Business owner Erik Beauvais says he’s always tried to pay off his credit card bill in full every month, smart spending helped him save money to open his own chiropractic studio, Hub City Health Studio in Spartanburg a few months ago.
But even this responsible consumer has had a bone to pick with credit card companies.
“They were going to drop me if I didn’t use it every so often, so that wasn’t too cool,” said Beauvais, who closed the account himself.
Now people like Beauvais won’t have to make that choice. New rules under the card act will stop companies from charging inactivity fees after August 22nd.
An even bigger savings to people who are hit with late payments is a cap on late fees.
Today your late payment fee may be about $40 whether you owe a $20 minimum payment, or a solid $100. But starting Sunday, that will be capped at $25.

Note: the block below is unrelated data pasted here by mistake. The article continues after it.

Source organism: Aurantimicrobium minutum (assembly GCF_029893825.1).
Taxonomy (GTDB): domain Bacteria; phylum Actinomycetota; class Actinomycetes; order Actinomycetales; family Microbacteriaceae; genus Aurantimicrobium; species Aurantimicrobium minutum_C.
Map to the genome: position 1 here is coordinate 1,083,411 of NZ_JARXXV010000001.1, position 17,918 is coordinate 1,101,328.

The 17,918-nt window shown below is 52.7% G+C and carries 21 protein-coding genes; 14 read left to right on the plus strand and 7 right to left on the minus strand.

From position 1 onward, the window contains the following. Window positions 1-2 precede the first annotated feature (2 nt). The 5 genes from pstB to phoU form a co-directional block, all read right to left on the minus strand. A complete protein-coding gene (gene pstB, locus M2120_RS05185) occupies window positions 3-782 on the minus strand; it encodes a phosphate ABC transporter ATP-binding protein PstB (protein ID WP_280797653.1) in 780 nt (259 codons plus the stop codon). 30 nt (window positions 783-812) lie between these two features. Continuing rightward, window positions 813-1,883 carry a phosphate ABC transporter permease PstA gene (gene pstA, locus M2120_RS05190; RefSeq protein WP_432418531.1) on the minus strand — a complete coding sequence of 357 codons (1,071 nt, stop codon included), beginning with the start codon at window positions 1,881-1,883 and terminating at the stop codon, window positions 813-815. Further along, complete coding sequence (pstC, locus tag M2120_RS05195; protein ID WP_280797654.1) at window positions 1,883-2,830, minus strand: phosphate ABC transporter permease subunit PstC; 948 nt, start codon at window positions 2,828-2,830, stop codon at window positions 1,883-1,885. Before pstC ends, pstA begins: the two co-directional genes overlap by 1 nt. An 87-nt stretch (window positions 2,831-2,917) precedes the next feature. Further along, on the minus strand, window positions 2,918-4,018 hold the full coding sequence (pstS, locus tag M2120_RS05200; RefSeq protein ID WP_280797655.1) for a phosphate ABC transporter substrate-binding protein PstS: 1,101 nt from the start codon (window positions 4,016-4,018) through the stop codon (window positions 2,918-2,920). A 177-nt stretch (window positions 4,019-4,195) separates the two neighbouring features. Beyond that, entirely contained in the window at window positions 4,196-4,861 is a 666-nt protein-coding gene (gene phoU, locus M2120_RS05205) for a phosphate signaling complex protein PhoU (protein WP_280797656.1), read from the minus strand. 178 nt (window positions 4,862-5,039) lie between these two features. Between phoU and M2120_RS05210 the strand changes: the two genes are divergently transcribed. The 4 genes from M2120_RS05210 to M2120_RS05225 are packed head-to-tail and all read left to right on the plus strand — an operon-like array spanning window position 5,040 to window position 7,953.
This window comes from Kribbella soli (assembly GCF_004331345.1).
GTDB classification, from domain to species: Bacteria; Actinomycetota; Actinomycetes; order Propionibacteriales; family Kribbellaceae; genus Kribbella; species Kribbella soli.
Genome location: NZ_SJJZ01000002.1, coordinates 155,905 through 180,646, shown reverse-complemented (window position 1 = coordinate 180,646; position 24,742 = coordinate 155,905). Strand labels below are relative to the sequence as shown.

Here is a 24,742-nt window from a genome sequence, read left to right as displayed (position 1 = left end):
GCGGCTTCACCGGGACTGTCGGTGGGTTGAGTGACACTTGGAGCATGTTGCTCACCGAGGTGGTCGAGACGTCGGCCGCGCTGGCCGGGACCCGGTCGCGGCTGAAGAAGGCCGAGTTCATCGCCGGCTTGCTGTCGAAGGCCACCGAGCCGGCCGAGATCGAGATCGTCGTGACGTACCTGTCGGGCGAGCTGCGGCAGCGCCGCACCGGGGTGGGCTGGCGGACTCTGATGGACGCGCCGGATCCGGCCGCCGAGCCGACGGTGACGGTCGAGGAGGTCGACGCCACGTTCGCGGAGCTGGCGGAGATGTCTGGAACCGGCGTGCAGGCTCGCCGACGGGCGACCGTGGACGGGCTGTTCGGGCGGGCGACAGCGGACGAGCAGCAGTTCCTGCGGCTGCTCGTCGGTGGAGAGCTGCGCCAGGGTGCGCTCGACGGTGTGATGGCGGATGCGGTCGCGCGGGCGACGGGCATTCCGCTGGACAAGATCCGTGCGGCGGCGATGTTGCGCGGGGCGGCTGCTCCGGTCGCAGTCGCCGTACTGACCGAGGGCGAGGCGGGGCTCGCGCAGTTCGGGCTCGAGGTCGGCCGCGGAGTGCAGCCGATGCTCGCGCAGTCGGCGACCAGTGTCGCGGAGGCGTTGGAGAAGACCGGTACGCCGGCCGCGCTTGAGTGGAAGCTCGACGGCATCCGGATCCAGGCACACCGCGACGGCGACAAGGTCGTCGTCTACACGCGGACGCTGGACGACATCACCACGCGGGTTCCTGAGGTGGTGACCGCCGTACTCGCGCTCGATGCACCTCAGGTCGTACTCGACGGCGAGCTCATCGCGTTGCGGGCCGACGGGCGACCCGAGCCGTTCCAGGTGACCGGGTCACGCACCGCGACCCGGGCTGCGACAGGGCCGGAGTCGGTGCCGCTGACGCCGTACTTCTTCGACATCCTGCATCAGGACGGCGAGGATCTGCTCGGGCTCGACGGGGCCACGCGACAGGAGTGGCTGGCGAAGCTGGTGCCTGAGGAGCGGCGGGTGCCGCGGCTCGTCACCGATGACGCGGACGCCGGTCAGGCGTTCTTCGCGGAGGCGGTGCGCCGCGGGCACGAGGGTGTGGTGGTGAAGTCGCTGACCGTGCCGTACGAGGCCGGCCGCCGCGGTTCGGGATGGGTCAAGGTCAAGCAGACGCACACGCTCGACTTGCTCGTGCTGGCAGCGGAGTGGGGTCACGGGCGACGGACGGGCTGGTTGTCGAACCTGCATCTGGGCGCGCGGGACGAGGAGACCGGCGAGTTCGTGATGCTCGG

The cap is increased to $35 dollars only if the card user has been late within the last 6 months.
Mark Pruett, an Associate Professor of Management at USC Upstate’s Johnson College of Business and Economics is quick to warn consumers that a cap on fees doesn’t solve the core problem, consumers spending too much.
But he is pleased to see another new rule that stops double charging..
“I think the biggest benefit for consumers is that the multiple charges will go away, you will no longer get a late fee and an over-limit fee for the same transaction,” said Pruett.
Still he adds, these changes mean less money for credit card companies and warns they may devise new ways to make a buck of our plastic spending habits in years to come.
With all the changes, consumer advocates recommend you pay extra close attention to your statement this coming month. You’ll likely notice some new inserts and it’s a good idea to read them.
Here’s a few more changes you’ll see starting August 22nd:
- The company must explain any increase in the card’s annual percentage rate.
- If that APR is raised, the credit card company must re-evaluate the increase every six months and reduce the rate if your payments are back on track.
- And if a charge exceeds the account’s credit line, credit card companies can no longer charge an over the limit fee that is larger than that amount.